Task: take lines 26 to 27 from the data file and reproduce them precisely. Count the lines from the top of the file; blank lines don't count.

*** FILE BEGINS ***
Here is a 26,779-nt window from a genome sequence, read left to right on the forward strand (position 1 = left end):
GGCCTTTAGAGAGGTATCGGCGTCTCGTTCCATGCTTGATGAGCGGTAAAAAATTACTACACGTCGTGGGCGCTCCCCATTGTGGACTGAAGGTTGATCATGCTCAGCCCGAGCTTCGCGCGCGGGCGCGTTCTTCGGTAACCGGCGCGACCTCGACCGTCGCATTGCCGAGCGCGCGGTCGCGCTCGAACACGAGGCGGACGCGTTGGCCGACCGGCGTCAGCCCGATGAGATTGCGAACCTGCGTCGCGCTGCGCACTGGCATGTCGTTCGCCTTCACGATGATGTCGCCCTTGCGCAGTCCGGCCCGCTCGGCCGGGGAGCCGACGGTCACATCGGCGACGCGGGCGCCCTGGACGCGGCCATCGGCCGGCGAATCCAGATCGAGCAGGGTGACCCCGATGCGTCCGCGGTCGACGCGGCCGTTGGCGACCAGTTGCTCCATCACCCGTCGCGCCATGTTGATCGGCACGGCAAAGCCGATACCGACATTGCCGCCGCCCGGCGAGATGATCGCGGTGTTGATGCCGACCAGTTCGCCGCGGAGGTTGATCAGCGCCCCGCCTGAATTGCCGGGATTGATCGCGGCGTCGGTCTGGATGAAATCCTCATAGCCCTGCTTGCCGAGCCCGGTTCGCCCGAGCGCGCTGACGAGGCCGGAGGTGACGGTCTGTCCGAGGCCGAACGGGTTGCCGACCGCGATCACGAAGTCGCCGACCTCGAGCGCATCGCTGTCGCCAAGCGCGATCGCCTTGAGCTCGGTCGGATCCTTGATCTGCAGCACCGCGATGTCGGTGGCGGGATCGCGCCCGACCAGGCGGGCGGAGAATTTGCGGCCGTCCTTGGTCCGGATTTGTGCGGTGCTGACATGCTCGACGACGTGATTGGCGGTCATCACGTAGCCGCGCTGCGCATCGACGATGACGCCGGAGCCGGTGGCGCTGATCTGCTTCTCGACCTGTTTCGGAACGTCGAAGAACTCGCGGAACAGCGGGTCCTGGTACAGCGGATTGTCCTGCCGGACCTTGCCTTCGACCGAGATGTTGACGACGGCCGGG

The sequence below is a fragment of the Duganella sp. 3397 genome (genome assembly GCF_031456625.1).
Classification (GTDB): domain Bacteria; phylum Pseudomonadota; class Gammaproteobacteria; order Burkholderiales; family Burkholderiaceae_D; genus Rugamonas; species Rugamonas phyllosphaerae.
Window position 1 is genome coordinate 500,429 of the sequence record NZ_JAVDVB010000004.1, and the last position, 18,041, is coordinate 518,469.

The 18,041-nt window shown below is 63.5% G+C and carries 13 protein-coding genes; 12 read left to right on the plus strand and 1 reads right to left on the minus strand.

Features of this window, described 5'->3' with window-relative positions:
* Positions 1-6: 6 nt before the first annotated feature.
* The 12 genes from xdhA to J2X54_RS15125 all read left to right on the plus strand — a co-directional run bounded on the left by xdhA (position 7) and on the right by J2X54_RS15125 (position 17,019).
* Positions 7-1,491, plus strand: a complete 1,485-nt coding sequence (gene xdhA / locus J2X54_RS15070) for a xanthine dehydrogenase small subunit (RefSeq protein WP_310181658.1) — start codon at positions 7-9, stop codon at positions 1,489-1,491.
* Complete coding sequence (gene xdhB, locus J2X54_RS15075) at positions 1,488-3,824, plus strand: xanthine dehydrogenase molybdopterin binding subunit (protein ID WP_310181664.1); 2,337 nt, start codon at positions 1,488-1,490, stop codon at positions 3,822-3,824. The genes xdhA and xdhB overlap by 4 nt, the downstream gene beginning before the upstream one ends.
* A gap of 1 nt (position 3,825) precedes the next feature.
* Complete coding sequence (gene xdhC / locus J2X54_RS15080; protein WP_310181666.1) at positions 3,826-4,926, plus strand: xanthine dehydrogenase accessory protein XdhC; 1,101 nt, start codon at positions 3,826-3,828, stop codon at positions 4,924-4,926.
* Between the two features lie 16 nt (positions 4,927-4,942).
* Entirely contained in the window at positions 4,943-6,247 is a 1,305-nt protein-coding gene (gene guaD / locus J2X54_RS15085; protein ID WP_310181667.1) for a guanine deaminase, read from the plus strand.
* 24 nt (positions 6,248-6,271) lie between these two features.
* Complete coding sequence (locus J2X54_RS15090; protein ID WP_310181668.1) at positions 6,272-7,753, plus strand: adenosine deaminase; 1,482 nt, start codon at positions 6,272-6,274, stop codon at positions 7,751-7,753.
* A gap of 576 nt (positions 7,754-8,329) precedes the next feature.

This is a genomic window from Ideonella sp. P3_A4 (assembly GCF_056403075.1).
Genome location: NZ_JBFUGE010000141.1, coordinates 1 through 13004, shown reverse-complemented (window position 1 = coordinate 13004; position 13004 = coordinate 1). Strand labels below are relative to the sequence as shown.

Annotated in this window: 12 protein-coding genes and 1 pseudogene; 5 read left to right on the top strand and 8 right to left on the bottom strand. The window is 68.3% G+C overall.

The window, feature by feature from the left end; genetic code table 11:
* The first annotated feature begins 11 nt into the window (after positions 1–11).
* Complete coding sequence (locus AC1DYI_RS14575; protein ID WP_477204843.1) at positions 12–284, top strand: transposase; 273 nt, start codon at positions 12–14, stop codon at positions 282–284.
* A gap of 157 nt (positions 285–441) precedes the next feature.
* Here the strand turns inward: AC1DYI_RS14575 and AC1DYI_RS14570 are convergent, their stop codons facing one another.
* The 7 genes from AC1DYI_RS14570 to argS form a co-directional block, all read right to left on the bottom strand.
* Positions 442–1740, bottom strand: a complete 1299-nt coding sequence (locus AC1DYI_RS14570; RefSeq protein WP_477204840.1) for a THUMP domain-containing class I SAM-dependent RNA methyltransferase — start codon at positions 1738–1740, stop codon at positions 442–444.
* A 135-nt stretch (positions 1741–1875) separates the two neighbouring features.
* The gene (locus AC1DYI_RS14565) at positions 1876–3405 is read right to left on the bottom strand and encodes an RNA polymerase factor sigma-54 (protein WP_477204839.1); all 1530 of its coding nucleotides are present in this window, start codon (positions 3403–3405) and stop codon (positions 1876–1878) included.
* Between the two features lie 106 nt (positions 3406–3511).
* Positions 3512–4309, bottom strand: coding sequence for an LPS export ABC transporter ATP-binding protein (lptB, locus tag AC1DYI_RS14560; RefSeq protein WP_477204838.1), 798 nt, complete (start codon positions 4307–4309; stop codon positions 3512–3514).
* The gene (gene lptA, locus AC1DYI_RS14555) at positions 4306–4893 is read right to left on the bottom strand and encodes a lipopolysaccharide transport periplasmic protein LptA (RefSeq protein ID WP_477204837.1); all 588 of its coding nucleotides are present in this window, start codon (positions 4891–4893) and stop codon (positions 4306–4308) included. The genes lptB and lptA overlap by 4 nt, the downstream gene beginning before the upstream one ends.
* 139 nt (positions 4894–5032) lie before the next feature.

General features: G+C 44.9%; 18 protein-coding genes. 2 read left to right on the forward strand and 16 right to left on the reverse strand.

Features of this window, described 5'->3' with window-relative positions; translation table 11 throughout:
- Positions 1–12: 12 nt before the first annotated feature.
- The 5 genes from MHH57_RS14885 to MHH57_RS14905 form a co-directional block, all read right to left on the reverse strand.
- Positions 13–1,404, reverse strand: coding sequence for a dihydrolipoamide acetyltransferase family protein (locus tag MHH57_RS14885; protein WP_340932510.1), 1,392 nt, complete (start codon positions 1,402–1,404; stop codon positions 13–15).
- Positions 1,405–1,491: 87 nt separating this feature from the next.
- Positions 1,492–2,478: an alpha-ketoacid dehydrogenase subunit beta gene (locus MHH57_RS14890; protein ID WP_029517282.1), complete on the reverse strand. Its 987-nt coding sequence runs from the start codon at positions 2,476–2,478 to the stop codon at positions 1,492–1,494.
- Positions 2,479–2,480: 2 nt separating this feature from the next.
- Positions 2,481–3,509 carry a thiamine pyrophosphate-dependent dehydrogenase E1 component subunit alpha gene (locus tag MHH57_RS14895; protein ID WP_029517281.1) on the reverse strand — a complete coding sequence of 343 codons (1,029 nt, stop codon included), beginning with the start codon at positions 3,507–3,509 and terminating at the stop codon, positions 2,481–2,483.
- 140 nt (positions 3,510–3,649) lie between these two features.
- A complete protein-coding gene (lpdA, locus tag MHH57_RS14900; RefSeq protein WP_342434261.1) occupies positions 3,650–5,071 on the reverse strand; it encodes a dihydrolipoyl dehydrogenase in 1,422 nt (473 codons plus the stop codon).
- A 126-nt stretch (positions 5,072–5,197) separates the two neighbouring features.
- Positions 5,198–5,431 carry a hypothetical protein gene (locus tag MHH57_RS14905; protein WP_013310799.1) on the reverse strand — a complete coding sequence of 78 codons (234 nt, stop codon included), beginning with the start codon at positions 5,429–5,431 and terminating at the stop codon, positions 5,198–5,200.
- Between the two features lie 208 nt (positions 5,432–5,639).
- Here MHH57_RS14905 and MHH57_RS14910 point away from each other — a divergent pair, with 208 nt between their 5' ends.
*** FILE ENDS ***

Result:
* Here the strand turns inward: AC1DYI_RS14575 and AC1DYI_RS14570 are convergent, their stop codons facing one another.
* The 7 genes from AC1DYI_RS14570 to argS form a co-directional block, all read right to left on the bottom strand.